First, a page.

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ASG Rapid brain change and long-term outcomes

We continue to learn new skills and develop our abilities throughout our life. Modern neuroimaging methods let us look inside the brain and observe how and where changes occur as an effect of experience. In the recent past, researchers have come to realize that learning a new skill, such as juggling or academic studies can lead to changes in brain structure in areas related to visuo-motor coordination or learning. It is also known that other academic studies such as language learning can lead to the same type of changes but in language areas and importantly, that these increases are relevant for academic performance. Additionally, we can make use of brain measures to help predict the outcome of an intervention or a study program.

The brain’s capacity for change has proven much larger than earlier believed. Experience can shape the structure of our brains on an observable level within seconds to minutes rather than weeks or months as it was previously assumed. We know much less about the cellular mechanisms underlying these plasticity processes and how these rapid effects relate to long-term changes and learning ability. Predicting outcomes is important if we are to understand why we respond to education differently, or if we want to know why some patients respond to a particular intervention in a clinical setting whilst others do not.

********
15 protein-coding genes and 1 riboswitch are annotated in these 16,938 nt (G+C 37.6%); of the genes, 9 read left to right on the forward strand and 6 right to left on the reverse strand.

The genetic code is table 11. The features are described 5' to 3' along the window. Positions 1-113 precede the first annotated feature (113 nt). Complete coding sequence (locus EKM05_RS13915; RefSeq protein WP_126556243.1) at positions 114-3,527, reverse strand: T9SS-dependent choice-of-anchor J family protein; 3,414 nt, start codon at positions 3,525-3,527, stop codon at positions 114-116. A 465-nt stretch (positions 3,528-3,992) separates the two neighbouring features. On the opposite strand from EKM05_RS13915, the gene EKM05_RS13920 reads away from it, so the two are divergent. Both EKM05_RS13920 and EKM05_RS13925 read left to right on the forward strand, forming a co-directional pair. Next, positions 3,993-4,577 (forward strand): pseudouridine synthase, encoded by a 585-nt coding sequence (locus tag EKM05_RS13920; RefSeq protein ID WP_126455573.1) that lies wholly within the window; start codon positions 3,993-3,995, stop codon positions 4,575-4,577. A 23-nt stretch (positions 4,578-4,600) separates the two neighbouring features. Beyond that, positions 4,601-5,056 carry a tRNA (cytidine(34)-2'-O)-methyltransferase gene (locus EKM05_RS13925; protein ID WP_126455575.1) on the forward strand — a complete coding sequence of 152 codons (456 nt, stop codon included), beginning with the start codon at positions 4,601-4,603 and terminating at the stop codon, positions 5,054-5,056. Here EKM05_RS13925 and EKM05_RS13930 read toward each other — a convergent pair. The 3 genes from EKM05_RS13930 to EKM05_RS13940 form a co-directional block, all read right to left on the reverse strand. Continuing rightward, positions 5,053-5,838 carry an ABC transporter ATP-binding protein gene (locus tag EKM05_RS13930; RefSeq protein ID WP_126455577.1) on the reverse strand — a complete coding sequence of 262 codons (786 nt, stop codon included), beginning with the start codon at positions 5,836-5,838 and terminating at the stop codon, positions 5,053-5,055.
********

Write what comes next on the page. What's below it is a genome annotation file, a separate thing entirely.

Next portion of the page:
This Theme consists of member from the faculties of Medicine, Humanities, Social Sciences and Faculty of Engineering. Our common denominator is a keen interest in brain plasticity and a knowledge that combines work on both animals and humans, using novel imaging techniques.

Johan Mårtensson (Coordinator)
Researcher at the Department of Clinical Sciences, Division of Logopedics, Phoniatrics and Audiology 
Faculty of Medicine, Lund University 

johan [dot] martensson [at] med [dot] lu [dot] se
+46 46177103